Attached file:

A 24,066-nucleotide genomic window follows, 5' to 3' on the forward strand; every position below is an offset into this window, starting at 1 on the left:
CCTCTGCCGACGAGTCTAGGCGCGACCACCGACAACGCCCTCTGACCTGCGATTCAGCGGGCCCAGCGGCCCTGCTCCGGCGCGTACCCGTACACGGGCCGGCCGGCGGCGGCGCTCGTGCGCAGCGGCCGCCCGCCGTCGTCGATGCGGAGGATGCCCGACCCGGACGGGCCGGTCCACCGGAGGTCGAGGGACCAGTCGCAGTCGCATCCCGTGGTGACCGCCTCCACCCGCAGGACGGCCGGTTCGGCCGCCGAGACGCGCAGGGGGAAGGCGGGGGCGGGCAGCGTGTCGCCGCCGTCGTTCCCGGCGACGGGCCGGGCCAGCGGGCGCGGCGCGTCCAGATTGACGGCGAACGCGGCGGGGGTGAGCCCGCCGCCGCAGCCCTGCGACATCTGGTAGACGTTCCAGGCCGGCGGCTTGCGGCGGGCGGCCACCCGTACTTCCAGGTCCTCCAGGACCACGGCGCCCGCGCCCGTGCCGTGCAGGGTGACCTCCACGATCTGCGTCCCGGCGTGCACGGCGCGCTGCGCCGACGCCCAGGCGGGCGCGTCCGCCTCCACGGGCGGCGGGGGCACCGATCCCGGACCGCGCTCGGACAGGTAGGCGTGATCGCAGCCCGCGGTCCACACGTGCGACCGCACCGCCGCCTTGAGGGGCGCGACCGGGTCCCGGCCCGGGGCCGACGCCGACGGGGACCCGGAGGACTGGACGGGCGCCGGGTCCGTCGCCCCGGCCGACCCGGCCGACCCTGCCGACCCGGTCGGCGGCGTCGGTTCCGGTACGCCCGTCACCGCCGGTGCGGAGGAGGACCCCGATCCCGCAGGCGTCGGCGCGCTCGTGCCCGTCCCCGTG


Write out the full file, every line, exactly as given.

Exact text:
A 24,066-nucleotide genomic window follows, 5' to 3' on the forward strand; every position below is an offset into this window, starting at 1 on the left:
CCTCTGCCGACGAGTCTAGGCGCGACCACCGACAACGCCCTCTGACCTGCGATTCAGCGGGCCCAGCGGCCCTGCTCCGGCGCGTACCCGTACACGGGCCGGCCGGCGGCGGCGCTCGTGCGCAGCGGCCGCCCGCCGTCGTCGATGCGGAGGATGCCCGACCCGGACGGGCCGGTCCACCGGAGGTCGAGGGACCAGTCGCAGTCGCATCCCGTGGTGACCGCCTCCACCCGCAGGACGGCCGGTTCGGCCGCCGAGACGCGCAGGGGGAAGGCGGGGGCGGGCAGCGTGTCGCCGCCGTCGTTCCCGGCGACGGGCCGGGCCAGCGGGCGCGGCGCGTCCAGATTGACGGCGAACGCGGCGGGGGTGAGCCCGCCGCCGCAGCCCTGCGACATCTGGTAGACGTTCCAGGCCGGCGGCTTGCGGCGGGCGGCCACCCGTACTTCCAGGTCCTCCAGGACCACGGCGCCCGCGCCCGTGCCGTGCAGGGTGACCTCCACGATCTGCGTCCCGGCGTGCACGGCGCGCTGCGCCGACGCCCAGGCGGGCGCGTCCGCCTCCACGGGCGGCGGGGGCACCGATCCCGGACCGCGCTCGGACAGGTAGGCGTGATCGCAGCCCGCGGTCCACACGTGCGACCGCACCGCCGCCTTGAGGGGCGCGACCGGGTCCCGGCCCGGGGCCGACGCCGACGGGGACCCGGAGGACTGGACGGGCGCCGGGTCCGTCGCCCCGGCCGACCCGGCCGACCCTGCCGACCCGGTCGGCGGCGTCGGTTCCGGTACGCCCGTCACCGCCGGTGCGGAGGAGGACCCCGATCCCGCAGGCGTCGGCGCGCTCGTGCCCGTCCCCGTG